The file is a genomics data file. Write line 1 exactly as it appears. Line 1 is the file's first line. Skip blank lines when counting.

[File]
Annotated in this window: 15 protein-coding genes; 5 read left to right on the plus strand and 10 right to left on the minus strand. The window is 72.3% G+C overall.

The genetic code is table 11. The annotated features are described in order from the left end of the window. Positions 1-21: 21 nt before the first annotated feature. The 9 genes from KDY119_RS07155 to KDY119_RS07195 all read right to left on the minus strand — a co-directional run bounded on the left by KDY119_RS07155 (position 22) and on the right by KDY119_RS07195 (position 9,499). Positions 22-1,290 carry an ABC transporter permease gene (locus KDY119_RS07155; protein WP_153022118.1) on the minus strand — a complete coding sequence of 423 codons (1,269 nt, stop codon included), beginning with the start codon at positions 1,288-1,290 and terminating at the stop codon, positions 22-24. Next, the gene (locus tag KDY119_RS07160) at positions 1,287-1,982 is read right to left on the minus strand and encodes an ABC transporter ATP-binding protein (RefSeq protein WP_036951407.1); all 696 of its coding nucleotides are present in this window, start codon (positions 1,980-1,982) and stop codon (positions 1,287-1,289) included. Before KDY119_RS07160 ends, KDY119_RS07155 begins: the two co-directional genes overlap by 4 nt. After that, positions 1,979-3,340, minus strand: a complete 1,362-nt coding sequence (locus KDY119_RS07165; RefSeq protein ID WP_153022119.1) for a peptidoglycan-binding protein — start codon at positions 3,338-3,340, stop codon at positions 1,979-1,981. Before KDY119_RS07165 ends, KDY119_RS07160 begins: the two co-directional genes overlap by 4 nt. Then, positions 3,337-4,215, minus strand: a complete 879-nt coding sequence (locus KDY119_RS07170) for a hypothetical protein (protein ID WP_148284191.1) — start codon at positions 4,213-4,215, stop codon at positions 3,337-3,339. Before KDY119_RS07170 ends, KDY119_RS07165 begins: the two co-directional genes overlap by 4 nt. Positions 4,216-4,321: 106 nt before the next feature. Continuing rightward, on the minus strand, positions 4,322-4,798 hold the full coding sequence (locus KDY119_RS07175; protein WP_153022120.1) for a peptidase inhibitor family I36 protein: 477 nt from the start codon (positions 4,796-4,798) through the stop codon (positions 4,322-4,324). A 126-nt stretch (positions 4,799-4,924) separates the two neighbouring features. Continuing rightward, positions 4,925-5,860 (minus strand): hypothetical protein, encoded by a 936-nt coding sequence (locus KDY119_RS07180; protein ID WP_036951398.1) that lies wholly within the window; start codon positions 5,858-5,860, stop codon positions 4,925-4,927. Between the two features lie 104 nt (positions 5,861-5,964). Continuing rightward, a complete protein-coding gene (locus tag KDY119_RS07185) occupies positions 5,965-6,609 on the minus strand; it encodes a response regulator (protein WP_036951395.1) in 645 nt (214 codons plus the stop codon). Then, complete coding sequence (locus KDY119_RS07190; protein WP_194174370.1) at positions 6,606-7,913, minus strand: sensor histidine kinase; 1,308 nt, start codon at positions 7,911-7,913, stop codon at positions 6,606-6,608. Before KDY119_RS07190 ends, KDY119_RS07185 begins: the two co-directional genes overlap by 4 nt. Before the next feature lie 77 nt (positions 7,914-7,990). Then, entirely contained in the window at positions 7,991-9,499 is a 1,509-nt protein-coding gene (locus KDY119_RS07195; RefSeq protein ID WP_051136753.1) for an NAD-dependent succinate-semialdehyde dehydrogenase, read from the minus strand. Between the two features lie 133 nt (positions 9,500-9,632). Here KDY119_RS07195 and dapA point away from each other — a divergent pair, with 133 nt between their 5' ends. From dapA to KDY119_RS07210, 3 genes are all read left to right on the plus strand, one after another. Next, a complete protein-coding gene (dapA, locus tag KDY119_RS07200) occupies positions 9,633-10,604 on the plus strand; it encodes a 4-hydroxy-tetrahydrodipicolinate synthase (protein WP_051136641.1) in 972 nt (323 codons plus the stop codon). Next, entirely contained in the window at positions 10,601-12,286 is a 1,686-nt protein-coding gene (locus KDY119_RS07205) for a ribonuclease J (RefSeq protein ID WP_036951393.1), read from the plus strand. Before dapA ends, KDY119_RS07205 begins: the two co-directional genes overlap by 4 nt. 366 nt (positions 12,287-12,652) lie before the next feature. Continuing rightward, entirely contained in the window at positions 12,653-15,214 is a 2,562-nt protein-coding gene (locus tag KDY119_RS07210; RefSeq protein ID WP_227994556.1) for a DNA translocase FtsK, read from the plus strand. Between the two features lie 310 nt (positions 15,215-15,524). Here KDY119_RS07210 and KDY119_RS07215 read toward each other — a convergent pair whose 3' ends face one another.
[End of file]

Annotated in this window: 15 protein-coding genes; 5 read left to right on the plus strand and 10 right to left on the minus strand. The window is 72.3% G+C overall.